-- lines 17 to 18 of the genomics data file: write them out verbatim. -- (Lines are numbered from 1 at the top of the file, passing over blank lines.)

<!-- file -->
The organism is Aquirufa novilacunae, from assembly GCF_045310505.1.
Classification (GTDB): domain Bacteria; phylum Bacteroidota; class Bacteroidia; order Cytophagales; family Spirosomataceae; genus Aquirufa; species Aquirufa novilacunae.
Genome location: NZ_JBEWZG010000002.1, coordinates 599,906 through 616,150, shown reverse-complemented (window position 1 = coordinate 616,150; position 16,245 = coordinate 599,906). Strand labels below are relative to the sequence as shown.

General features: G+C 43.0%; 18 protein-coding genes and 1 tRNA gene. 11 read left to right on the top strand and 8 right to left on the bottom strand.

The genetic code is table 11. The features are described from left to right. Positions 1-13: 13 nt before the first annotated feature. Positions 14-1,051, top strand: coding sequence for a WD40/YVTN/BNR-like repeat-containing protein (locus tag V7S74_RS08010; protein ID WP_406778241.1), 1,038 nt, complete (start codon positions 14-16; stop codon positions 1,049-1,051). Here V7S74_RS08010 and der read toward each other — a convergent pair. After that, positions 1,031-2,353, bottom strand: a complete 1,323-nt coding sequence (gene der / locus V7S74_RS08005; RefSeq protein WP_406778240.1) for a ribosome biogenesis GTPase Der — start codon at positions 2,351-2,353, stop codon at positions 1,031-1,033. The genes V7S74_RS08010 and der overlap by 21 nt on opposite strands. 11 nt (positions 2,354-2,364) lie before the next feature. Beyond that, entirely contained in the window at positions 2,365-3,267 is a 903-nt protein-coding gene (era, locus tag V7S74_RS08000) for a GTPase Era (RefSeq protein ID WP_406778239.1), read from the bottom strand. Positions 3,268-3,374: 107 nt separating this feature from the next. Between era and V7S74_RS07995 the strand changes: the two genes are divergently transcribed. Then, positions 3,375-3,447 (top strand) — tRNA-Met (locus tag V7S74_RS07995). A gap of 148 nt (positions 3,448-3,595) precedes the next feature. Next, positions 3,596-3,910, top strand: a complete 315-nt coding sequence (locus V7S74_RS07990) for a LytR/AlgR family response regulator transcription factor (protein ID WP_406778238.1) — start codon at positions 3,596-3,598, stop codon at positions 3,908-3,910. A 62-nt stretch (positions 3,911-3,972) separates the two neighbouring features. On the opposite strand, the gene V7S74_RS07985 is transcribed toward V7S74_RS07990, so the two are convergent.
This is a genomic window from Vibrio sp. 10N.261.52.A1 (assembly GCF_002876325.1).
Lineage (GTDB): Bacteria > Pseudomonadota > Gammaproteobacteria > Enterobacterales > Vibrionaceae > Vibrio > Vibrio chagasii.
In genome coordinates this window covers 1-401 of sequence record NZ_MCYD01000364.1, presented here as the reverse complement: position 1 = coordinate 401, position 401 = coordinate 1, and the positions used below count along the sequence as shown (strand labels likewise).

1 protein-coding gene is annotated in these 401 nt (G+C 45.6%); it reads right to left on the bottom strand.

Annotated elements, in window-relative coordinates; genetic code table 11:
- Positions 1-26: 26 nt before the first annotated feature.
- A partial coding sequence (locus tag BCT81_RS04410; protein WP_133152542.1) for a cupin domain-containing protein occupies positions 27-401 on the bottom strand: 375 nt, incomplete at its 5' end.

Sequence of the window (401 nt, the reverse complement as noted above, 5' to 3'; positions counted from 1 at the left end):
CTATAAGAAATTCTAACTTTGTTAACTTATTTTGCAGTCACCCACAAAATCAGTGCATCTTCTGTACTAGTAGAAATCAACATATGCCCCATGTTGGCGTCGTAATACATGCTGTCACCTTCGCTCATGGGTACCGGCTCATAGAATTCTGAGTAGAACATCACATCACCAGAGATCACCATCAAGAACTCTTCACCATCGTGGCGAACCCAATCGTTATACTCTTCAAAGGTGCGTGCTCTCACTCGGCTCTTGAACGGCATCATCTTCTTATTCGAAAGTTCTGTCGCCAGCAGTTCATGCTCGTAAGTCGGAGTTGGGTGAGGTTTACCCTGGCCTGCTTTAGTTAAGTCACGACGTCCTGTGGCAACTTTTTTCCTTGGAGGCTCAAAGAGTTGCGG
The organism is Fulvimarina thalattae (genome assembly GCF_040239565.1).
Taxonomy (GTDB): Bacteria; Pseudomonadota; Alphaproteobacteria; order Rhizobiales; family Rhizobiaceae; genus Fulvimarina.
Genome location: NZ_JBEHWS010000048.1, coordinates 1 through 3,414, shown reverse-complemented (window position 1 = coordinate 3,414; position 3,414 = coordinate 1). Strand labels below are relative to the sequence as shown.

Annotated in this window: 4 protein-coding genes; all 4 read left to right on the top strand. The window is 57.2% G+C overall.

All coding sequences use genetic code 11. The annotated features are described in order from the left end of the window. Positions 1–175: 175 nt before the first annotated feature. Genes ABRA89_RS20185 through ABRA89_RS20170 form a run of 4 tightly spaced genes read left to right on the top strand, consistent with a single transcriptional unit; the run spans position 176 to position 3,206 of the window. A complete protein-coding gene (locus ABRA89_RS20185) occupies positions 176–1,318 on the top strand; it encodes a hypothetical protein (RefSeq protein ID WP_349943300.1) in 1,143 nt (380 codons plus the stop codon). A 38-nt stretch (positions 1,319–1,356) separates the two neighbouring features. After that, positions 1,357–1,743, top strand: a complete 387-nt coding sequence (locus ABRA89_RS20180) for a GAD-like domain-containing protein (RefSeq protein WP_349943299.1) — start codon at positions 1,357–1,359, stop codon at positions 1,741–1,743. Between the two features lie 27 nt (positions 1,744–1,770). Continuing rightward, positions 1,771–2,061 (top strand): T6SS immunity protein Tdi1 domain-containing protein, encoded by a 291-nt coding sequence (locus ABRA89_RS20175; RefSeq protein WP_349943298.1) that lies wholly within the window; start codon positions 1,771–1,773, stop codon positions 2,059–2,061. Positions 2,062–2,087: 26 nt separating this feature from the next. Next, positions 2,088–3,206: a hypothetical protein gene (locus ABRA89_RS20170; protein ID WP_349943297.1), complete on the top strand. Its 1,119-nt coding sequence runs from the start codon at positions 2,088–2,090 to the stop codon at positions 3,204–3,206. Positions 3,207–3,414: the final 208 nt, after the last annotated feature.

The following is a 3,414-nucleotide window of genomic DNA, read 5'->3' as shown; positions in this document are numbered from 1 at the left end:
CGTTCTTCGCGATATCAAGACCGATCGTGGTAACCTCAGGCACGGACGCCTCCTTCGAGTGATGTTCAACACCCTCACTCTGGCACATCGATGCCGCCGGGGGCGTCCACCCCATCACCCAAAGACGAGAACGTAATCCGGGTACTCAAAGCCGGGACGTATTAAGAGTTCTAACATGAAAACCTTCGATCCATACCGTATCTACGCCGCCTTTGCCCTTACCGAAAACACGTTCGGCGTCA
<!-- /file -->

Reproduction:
Genome location: NZ_JBEHWS010000048.1, coordinates 1 through 3,414, shown reverse-complemented (window position 1 = coordinate 3,414; position 3,414 = coordinate 1). Strand labels below are relative to the sequence as shown.

Annotated in this window: 4 protein-coding genes; all 4 read left to right on the top strand. The window is 57.2% G+C overall.